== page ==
Photos and videos are a huge part of our cultural conversation. 2.8 trillion photos were shared on social networks in 2017 (set to increase 15 percent each year). What happens when computers can suddenly see and understand that visual conversation at scale? And what can brands do with this newfound power? No need to wait. 2018 will be the year of social vision, with artificial intelligence (AI) transforming the smartphone camera into a tool that brands can use to learn about, communicate with, assist, and ultimately sell to consumers in new ways.
Vision is just one of four pillars in which we see AI transforming marketing. But it is perhaps the most exciting for brands and advertisers, because it promises to change how we learn about and talk to our consumers in such a fundamental way.
Shared social photos are the cornerstone of conversation today. Snapchat sprung into adoption because people wanted to snap their messages rather than simply type them. And now Facebook, one of the 10 largest companies (by market capitalization) in the world, is telling its users to “let your camera do the talking.”
The question is, can we listen to this conversation? Over 3 billion social photos are shared daily. Of the photos that include a brand, 85 percent do not have a caption that references the brand. But with advances in computer vision, many social listening tools are gaining the capability of visual listening. By applying AI to the firehose of public social photography, companies like Ditto Labs use visual listening to help brands understand their place (or the place of their competitors) in consumers’ lives in a way that text conversation cannot.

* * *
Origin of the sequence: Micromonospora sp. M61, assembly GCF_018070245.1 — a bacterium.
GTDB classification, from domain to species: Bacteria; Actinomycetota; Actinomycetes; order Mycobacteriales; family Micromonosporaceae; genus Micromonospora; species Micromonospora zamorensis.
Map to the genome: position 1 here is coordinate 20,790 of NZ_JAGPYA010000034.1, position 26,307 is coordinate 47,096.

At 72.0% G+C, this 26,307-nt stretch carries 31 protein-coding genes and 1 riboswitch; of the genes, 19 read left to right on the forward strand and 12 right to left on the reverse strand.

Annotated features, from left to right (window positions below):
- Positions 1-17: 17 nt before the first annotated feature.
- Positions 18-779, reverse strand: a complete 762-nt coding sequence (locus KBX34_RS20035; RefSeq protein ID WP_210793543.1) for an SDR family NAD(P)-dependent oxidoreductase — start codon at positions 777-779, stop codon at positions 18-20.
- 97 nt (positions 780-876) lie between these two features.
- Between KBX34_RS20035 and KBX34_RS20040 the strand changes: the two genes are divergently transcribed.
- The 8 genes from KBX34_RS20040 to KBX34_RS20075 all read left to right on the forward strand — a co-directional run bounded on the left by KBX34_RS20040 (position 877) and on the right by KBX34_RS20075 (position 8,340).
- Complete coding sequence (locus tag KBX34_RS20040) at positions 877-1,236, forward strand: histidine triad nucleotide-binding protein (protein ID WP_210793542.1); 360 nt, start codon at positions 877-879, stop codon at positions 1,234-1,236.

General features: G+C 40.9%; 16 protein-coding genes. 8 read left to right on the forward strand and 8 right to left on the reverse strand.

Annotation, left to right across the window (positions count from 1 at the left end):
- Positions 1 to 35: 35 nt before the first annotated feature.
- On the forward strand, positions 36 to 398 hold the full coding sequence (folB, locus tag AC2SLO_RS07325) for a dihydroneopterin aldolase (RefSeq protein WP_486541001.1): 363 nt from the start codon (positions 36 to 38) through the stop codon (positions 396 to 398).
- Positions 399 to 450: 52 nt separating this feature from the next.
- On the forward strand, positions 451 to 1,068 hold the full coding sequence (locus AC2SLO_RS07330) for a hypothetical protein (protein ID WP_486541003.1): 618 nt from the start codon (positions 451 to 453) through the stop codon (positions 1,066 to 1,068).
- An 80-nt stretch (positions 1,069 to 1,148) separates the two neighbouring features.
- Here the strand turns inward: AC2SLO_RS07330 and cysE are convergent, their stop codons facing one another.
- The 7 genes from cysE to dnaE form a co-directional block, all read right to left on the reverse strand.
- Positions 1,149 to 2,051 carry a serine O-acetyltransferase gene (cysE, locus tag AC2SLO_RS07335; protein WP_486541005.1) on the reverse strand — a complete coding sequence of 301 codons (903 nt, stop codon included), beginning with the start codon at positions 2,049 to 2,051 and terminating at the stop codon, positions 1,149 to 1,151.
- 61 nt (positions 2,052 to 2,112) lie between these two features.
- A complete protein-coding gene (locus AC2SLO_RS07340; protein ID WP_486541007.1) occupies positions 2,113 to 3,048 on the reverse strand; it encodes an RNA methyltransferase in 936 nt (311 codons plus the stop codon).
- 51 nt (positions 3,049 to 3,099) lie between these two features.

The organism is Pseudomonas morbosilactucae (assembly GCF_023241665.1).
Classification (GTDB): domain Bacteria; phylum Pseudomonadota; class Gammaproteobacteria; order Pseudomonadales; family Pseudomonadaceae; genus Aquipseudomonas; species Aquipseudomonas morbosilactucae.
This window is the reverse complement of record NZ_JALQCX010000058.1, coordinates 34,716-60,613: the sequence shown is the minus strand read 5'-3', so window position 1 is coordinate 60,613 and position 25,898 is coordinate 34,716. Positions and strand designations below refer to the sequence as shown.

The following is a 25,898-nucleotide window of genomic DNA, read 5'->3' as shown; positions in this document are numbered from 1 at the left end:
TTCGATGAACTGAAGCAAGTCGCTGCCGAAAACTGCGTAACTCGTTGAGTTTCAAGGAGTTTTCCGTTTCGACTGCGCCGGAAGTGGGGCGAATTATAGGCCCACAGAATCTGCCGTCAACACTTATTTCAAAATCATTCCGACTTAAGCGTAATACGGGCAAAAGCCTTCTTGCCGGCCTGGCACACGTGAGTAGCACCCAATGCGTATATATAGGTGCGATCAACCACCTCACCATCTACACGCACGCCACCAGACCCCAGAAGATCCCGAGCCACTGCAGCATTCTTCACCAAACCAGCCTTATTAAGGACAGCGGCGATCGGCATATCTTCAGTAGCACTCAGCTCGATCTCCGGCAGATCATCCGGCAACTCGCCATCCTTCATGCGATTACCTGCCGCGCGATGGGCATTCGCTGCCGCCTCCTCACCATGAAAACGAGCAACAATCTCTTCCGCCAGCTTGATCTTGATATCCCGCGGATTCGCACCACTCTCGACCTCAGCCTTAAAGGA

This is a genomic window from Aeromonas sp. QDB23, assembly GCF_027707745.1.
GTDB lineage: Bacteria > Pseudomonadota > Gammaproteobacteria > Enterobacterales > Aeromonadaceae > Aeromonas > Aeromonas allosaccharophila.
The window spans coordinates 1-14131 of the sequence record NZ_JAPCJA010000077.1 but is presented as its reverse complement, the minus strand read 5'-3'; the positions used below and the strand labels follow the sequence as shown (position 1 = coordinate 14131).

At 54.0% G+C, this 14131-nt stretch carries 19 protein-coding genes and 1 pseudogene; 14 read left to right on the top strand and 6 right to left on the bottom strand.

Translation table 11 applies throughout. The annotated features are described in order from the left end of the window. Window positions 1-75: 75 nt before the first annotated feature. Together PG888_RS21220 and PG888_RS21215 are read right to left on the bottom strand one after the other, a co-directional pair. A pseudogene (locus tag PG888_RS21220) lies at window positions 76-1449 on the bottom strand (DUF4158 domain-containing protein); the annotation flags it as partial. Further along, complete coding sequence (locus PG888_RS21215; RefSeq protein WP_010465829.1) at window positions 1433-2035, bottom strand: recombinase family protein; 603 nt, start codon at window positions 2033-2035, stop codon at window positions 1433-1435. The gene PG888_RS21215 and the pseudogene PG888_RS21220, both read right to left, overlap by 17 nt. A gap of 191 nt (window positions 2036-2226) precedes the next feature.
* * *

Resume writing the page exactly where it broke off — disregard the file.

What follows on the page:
This conversation provides context for consumption. Where are people most likely to be enjoying my product, with whom, when? It also provides information about competitive products so you can also target based on those interactions.
Source: Ditto Labs
Visual listening is only the beginning. New ad products are also making it possible to use social vision AI to target consumers. For instance, Cluep Pics allows advertisers to serve ads to audiences who have posted photos that feature specific competitors or environments.
Image courtesy of Cluep
Google, Facebook, Snapchat, and Pinterest are all working to turn the smartphone camera from a simple tool for capturing photos into a lens through which people can discover their world. Enabled by image recognition, these companies want to change how you see and search, what you share, and what you can do anytime you are using a smart device.
Change How You See and Search
Today, you might search for knowledge about companies, products, and people by typing or talking to Google. In 2018, searching will be done with lens and images. And it’s no surprise that Google is at the forefront of this shift. With the release of Google Lens in September 2017, people can identify anything from famous artwork to buildings (including storefronts), look up product information, and save dates from posters to your calendar.